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September 9, 2014
Review: Clickbait
Liana Sarapas and Louis Gaudio in "Clickbait".  Photo by Jennifer Jade Yeung.
Liana Sarapas and Louis Gaudio in "Clickbait". Photo by Jennifer Jade Yeung.

Clickbait, now playing at the Access Theater, is an interactive theater piece that poses multiple questions that deserve stage time: how can mental illness and suicide affect a community as a whole? How do we reconcile who we want to be and who we really are? How do we let the media and the Internet change how we see the world around us? This production takes a first-hand approach to these questions, asking the audience to sit in the playing space and join in with the action.

Before the lights dim, members of the Clickbait team coach audience members how to connect to the show’s interactive website on their smartphones, where audience members chat with each other during the classroom scenes, watch video games from the characters’ points of view, and follow social media updates along with the college students in the play. Clickbait takes the concept of interactive theater and turns it on its head – instead of physically jumping into the action, à la Sleep No More and similar pieces, the audience interacts the way that we interact today, via the World Wide Web.

The multifaceted and compelling Esther Ko, who is also the co-director and writer of the piece, plays the quiet and friendless Antonia, who is misreported by her campus newspaper as being a victim of suicide. Antonia takes the chance to reinvent herself as her childhood alter ego “Valencia” and watch her college react to Antonia’s “death.” Gama El Sawah and Sajda Waite play the devious newspaper reporters Ricardo and Kayla who perpetuate the rumor and distort information for the sake of a good story and campus journalism, but the characters' plans, schemes, and thought processes get lost in a combination of fast-paced dialogue and lack of vocal projection (the street noise and echoing nature of Access Theater did not help). Although the actors appear extremely engaged with the materials, it is difficult to jump on board with them when the plot is moving quickly and they cannot be understood.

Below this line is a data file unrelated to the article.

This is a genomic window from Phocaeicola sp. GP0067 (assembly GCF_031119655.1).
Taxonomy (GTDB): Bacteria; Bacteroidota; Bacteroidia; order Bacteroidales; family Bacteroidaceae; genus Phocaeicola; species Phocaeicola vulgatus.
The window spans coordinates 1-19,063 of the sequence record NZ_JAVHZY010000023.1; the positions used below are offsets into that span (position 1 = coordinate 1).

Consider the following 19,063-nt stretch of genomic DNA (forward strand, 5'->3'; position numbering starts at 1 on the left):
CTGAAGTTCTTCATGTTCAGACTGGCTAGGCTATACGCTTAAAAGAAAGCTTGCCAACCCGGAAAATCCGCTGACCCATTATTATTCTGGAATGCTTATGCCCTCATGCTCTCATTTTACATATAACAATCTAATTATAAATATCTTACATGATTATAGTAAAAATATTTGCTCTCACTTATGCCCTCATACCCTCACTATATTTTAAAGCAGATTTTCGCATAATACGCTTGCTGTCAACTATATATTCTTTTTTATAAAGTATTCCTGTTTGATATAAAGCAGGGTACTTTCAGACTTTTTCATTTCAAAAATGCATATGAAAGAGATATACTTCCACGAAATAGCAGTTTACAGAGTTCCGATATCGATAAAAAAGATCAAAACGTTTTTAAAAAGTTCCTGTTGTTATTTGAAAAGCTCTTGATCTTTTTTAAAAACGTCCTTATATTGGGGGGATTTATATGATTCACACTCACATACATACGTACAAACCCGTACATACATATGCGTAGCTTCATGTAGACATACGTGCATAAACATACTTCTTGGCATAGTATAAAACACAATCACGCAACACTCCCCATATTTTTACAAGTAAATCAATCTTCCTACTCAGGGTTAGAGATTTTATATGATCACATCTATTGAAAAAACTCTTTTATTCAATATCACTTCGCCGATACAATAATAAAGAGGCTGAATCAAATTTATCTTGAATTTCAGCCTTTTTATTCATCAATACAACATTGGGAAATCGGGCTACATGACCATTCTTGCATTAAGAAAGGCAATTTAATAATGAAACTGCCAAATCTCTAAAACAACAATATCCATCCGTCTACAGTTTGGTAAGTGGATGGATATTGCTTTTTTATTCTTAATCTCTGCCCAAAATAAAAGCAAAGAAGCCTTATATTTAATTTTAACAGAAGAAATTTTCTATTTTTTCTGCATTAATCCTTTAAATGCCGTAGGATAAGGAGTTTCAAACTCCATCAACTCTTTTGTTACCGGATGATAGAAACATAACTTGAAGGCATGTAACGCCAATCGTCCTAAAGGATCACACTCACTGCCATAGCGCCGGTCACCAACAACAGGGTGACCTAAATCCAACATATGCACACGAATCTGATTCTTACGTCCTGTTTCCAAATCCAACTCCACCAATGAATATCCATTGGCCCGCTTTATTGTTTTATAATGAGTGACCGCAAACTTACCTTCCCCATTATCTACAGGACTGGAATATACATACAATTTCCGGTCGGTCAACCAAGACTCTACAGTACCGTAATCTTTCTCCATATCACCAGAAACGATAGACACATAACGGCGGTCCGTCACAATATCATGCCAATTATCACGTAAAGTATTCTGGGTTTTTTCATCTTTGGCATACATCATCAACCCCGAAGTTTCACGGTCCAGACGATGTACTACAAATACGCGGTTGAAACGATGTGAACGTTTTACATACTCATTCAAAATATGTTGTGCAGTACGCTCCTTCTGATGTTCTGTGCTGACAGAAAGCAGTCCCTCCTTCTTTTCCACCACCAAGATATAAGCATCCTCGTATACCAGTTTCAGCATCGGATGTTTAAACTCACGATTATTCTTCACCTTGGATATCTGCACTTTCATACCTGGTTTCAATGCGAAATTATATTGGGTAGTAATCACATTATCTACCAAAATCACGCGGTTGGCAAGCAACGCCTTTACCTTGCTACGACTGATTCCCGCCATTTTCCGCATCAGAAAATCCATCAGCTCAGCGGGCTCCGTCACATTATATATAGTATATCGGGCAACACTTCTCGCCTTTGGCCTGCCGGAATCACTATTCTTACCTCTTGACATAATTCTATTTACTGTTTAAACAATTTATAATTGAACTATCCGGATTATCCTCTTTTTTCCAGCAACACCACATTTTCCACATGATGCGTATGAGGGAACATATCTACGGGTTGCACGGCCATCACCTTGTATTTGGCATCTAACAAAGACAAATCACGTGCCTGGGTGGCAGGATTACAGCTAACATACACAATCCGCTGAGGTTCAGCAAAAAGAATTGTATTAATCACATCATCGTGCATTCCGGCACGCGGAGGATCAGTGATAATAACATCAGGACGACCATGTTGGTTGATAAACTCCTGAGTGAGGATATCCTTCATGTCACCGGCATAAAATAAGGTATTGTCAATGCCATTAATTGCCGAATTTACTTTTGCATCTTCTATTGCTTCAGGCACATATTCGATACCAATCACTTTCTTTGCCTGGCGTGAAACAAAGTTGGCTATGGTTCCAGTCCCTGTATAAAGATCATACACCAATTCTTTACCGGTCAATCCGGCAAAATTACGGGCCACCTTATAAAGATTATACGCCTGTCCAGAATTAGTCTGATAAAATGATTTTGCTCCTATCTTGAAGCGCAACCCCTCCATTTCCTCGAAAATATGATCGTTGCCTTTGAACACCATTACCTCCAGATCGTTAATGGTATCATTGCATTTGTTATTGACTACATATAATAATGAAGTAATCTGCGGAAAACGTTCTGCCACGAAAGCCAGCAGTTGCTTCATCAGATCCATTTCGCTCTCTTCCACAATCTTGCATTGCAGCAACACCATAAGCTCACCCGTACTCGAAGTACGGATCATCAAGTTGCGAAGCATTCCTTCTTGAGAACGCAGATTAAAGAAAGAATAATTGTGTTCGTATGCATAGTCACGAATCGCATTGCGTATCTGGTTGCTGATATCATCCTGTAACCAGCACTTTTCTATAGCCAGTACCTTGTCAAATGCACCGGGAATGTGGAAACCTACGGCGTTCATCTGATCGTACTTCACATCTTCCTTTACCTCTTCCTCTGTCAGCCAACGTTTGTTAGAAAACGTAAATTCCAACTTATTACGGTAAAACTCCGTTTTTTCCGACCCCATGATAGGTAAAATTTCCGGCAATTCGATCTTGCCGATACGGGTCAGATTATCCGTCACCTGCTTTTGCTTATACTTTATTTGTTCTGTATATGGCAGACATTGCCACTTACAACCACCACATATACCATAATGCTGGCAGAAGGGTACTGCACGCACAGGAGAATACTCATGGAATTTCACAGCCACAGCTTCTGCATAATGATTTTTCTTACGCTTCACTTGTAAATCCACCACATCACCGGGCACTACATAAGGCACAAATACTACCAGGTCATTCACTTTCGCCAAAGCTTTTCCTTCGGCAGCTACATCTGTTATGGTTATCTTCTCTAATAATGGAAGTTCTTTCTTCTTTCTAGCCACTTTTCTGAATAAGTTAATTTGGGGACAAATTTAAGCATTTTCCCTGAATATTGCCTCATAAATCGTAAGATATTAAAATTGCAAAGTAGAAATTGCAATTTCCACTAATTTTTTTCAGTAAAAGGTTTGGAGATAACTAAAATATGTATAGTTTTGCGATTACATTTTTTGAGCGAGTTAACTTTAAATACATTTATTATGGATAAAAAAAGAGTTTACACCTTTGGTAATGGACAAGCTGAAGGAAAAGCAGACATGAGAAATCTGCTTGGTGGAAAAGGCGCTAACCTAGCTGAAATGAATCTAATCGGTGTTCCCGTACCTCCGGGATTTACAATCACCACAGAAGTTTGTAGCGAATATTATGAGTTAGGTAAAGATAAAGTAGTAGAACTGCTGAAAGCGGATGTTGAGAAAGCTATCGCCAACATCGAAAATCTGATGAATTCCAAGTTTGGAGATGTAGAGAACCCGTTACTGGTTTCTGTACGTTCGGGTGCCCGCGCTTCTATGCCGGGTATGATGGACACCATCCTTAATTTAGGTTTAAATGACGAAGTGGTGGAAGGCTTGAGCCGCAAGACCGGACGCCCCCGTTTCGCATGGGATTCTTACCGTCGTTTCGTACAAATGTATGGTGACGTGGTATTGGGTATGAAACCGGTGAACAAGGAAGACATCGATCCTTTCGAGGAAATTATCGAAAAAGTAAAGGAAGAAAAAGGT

Sajda Waite and Gamal El Sawah Jr. in "Clickbait". Photo by Jennifer Jade Yeung.
Sajda Waite and Gamal El Sawah Jr. in "Clickbait". Photo by Jennifer Jade Yeung.

Audience members are easily over-stimulated by the visual elements of the piece (student organization flyers coating the walls of the Access Theater, large televisions set up to show the screens that the college students are using, and the constantly shifting playing space of the action) to the point where the story becomes secondary to their experience in the immersive and interactive space. In this way, the interactive elements of this performance actually become the play’s strongest asset. When the story becomes difficult to follow, it’s easy and even acceptable to just check out the play’s social network website until the action gets back on track. While the cast could benefit from ironing out the technique of their delivery, Clickbait’s story is poignant and relevant at the start of another stress-filled school year when many campus communities are trying to start dialogues about mental illness in their students. A portion of the show’s profits, as well as audience’s donations, will be donated to promote mental health awareness among college students, making this night at the theater charitable as well as stimulating and topical.

Performances of Clickbait continue through September 13 at Access Theater. For more information, go to

Through September 13th at Access Theater.

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